II. Discussion

         The sole focus of a forcible-detainer action is the right to immediate possession of real property.[13] To establish a superior right to immediate possession, Shields had the burden to prove (1) Shields owns the property, (2) Bradberry is either a tenant at will, tenant at sufferance, or a tenant or subtenant willfully holding over after the termination of the tenant's right of possession, (3) Shields gave proper notice to Bradberry to vacate the premises, and (4) Bradberry refused to vacate the premises.[14] The parties do not dispute that Shields owns the property and gave proper notice or that Bradberry refused to vacate the premises. The only dispute is whether the record conclusively establishes that Bradberry's right of possession terminated.

         Disposition of that matter ultimately turns on the force and effect of the parties' nonwaiver agreement, which unequivocally precludes a defense of waiver premised on the landlord's acceptance of late rental payments. We note our appellate courts have treated nonwaiver provisions inconsistently.[15] We may therefore exercise jurisdiction over this appeal, despite its origin, [16] because an opinion of this Court addressing the matter would "remove unnecessary uncertainty in the law and unfairness to litigants."[17]

         Citing the specific language of the lease's nonwaiver clause, Shields asserts that acceptance of late payments, without more, can never effect a waiver of either the nonwaiver agreement or Shields's contractual right to enforce strict compliance with the option requirements.[18] Shields argues it follows then that Bradberry failed to successfully exercise the sublease's first five-year option period because he was in default on his rent when the base lease expired on May 31, 2012, and as a result, had not "fulfill[ed] all the terms and conditions of the lease and option[s]."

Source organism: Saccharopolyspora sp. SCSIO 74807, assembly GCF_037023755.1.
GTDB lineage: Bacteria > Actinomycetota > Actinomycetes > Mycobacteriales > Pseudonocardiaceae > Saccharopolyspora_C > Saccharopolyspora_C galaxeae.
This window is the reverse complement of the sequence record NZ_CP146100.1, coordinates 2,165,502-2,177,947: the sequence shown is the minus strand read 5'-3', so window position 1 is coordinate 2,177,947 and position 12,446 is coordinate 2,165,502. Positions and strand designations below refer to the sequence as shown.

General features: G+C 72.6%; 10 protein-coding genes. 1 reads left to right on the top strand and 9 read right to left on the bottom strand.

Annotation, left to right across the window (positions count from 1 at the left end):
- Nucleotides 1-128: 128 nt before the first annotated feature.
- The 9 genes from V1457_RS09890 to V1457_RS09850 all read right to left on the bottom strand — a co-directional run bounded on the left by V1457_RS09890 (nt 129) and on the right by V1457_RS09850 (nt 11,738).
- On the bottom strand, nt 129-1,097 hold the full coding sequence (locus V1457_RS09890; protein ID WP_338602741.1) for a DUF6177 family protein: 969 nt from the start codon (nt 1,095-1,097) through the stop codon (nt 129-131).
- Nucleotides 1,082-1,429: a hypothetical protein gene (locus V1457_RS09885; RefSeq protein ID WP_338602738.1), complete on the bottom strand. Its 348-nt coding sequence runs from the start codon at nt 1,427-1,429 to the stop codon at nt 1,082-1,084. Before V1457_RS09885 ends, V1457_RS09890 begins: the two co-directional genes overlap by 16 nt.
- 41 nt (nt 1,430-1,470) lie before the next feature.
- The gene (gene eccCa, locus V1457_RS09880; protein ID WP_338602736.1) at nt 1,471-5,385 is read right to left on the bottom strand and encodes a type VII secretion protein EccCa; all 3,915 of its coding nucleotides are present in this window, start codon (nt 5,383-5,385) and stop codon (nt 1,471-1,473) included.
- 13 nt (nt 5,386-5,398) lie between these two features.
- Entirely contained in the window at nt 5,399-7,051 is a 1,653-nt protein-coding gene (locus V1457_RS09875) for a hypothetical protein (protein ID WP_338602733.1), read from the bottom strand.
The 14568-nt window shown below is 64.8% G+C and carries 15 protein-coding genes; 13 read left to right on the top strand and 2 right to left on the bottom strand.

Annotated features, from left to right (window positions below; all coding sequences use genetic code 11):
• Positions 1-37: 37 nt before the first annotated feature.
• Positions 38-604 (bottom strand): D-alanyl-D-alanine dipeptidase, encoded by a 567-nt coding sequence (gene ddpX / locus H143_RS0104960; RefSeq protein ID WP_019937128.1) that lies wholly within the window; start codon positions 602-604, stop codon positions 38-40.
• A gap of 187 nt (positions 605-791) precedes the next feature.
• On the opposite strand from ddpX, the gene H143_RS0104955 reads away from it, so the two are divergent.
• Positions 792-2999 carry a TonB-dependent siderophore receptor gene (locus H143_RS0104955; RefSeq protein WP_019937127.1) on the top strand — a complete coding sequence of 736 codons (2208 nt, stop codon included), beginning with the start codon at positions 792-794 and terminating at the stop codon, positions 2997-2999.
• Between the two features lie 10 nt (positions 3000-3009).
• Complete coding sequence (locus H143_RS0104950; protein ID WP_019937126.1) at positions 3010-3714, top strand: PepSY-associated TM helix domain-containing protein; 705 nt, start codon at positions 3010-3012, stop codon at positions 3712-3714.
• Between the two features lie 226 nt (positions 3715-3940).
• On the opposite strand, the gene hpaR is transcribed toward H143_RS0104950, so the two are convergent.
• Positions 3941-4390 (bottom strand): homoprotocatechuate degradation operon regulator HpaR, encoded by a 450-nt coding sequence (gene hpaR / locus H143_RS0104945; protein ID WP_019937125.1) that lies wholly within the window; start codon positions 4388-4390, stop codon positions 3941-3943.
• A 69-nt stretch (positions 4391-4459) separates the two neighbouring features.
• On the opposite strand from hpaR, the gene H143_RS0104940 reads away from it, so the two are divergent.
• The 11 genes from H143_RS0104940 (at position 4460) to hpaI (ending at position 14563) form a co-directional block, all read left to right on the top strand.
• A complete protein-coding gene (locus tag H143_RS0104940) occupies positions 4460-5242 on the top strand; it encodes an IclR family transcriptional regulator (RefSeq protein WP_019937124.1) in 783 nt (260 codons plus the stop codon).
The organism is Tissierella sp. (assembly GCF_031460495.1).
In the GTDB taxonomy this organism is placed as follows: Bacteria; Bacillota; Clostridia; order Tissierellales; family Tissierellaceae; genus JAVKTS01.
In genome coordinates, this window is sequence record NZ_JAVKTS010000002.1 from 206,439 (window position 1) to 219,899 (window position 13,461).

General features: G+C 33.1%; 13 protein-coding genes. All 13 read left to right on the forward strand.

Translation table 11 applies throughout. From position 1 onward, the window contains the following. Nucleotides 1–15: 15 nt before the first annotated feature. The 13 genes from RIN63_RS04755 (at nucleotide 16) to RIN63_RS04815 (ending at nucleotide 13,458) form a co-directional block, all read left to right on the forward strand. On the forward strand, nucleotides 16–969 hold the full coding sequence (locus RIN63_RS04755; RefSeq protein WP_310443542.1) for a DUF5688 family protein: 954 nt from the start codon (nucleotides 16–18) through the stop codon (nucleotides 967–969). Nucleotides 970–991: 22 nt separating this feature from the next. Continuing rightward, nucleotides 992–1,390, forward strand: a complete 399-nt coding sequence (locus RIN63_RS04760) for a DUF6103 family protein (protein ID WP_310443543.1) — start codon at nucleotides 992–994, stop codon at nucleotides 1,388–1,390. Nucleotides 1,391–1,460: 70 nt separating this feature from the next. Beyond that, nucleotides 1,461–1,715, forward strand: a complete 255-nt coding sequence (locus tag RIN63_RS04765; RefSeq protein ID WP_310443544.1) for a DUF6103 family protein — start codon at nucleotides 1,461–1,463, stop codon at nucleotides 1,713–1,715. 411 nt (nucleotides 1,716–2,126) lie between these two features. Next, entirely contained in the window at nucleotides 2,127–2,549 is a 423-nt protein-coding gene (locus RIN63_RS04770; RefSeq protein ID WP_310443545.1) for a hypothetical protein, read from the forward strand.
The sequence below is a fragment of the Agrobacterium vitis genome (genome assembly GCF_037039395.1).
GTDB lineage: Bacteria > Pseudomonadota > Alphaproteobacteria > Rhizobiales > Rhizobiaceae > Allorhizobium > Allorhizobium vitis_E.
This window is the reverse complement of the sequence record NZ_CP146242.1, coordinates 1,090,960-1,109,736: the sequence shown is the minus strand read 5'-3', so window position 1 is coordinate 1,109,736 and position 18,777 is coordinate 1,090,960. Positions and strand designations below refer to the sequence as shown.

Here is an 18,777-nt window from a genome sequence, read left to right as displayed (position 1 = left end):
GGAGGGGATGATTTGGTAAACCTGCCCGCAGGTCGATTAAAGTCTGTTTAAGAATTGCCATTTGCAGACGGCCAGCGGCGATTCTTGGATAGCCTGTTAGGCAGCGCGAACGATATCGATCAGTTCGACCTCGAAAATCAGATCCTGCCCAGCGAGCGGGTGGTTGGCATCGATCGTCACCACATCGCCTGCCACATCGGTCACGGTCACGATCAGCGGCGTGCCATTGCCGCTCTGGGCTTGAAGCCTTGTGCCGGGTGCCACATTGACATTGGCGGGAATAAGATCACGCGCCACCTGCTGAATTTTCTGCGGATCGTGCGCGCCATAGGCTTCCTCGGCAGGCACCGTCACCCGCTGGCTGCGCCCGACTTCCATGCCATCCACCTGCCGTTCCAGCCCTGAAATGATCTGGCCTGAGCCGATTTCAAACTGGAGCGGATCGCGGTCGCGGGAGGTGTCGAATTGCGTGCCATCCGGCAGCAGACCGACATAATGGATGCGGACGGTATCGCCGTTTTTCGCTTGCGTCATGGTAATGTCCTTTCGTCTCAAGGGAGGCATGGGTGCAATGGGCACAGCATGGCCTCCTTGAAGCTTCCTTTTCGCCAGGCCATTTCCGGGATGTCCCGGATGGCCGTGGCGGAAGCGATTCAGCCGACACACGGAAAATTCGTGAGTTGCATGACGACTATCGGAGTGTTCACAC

Shields contends Bradberry became a month-to-month holdover tenant at that point, meaning Shields was entitled to terminate the tenancy at any time with proper notice.[19] To emphasize the argument, Shields notes that Bradberry continued to pay $3, 000 per month in rent after the base lease terminated and never paid the enhanced CPI-adjusted rental amount required under the terms of the option. Moreover, Bradberry had never paid the pro-rata tax payments that would have been required if the lease had been extended pursuant to the option. Relying on these undisputed facts, Shields asserts it has not acted inconsistently with its position that Bradberry's attempt to exercise the option was ineffective, neither demanding nor accepting an enhanced rental payment or property tax payments. Alternatively, Shields argues that Bradberry was in default under the lease even if the option was properly exercised and must surrender possession, notwithstanding Shields's acceptance of late and insufficient rental payments.